The id attribute is the primary key of the entity and database table. The JPA implementation automatically generates the primary key value and uses the version attribute for optimistic locking to avoid concurrent updates of the same database record.

The @Column annotation specifies that this attribute is mapped to a database column. Similar to the @Entity annotation, it uses the name of the attribute as the default column name.

The @ManyToMany annotation defines a relationship to another entity. In this example, it defines the relationship to the Book entity which is mapped to another database table.

As you can see, you only need to add a few annotations to map a database table and use other features like optimistic locking and primary key generation.

5 Reasons

1. Developer Productivity

Developer productivity is probably the most often referenced advantage of JPA and any of its implementations. The main reason for that is that you have to define the mapping between the database tables and your domain model only once to use it for all write and most of your read operations. On top of that, you get a lot of additional features that you otherwise would need to implement yourself, like primary key generation, concurrency management, and different performance optimizations.

But that’s only one of the reasons why JPA is popular for its developer productivity. It also provides a simple but very efficient API to implement basic CRUD operations. You can see an example for that in the following 2 code snippets.

In the first one, I show you how to persist a new Author entity in the database.

EntityManager em = emf.createEntityManager();

Author a = new Author();


As you can see, there isn’t much you need to do.

The first and last 2 lines in this example are boilerplate code, which you need to run only once for each transaction to get an EntityManager and handle the transaction. If you’re using JPA within a Java EE container or a Spring application, you can ignore these lines because your framework takes care of it.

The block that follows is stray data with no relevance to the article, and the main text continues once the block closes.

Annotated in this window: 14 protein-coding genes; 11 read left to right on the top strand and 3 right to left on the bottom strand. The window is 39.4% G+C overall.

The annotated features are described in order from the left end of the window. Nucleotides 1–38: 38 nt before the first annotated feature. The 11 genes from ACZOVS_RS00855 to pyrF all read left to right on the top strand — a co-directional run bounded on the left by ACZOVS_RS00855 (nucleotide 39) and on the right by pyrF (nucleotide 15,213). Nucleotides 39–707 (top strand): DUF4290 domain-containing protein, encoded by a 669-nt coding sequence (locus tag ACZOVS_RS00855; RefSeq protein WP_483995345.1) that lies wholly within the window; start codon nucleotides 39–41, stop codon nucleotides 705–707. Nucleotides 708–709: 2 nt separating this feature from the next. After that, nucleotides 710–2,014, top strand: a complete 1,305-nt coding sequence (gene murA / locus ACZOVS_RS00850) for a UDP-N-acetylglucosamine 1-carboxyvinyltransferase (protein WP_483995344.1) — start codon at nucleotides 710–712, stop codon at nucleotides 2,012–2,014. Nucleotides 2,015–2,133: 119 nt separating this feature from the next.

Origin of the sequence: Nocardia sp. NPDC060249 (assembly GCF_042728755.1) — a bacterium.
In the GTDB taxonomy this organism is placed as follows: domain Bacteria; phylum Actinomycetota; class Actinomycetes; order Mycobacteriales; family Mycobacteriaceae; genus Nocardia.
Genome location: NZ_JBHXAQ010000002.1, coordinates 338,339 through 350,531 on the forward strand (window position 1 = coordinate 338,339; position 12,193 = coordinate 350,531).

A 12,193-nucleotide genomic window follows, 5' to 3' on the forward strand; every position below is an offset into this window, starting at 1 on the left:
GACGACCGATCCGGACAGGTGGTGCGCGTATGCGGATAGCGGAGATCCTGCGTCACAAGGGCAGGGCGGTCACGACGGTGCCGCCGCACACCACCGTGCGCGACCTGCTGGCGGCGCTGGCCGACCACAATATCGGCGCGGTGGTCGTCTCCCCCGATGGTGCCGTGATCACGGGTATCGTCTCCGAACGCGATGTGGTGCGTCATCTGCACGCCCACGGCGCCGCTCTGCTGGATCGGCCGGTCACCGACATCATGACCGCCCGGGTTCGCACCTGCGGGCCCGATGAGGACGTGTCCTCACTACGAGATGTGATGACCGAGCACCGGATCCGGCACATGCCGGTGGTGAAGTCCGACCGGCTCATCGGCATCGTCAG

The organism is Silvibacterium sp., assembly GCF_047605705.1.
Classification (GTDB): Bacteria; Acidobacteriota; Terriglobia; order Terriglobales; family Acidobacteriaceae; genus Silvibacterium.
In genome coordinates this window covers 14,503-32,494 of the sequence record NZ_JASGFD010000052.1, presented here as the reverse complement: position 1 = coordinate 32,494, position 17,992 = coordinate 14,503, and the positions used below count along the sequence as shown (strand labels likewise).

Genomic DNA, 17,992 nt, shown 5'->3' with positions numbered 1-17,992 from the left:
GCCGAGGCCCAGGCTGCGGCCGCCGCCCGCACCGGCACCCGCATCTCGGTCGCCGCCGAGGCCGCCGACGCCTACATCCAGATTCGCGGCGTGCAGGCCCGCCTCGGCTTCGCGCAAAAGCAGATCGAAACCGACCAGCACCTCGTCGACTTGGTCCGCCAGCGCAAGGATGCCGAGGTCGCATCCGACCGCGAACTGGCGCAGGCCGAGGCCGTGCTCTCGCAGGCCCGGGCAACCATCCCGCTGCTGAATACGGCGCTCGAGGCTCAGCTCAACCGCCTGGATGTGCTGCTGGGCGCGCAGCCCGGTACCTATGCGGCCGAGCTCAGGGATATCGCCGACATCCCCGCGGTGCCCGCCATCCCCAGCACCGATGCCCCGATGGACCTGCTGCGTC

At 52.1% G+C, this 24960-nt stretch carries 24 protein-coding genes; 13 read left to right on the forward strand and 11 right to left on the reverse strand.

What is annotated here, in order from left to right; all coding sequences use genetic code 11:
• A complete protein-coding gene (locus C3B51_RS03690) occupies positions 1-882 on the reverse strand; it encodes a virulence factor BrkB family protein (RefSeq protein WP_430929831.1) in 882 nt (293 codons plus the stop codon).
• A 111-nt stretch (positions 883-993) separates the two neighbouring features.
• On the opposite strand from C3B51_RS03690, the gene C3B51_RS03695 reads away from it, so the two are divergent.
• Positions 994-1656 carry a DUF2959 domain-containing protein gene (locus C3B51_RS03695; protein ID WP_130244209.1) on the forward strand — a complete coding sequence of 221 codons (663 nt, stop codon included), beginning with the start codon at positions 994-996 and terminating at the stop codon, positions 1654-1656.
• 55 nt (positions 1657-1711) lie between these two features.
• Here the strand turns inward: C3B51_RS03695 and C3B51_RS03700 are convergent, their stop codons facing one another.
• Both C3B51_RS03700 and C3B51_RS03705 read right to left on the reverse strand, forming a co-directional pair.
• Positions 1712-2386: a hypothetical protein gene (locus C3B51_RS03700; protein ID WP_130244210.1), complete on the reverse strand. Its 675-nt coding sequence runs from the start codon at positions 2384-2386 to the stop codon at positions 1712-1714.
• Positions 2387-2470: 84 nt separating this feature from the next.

The main work is done in the lines 4-7. I create a new object of the Author entity and call the setter methods to provide the first and last name of the new author. Then I call the persist method on the EntityManager interface, which tells the JPA implementation to generate an SQL INSERT statement and send it to the database.

The code of the next example looks similar. This time, I want to update an existing author.

As in the previous example, the first and last 2 lines of the snippet are boilerplate code to get an EntityManager and handle the transaction. The interesting part of this snippets are the lines 4 and 5. In line 4, I use the find method of the EntityManager to get an entity by its primary key. As you can see, I don’t need to write any SQL for this simple query. And it’s the same for the update of the last name. You just need to call the setter methods of the attributes you want to change and your JPA implementation creates the required SQL UPDATE statement for it.

EntityManager em = emf.createEntityManager();

Author a = em.find(Author.class, 1L);
a.setLastName("new last name");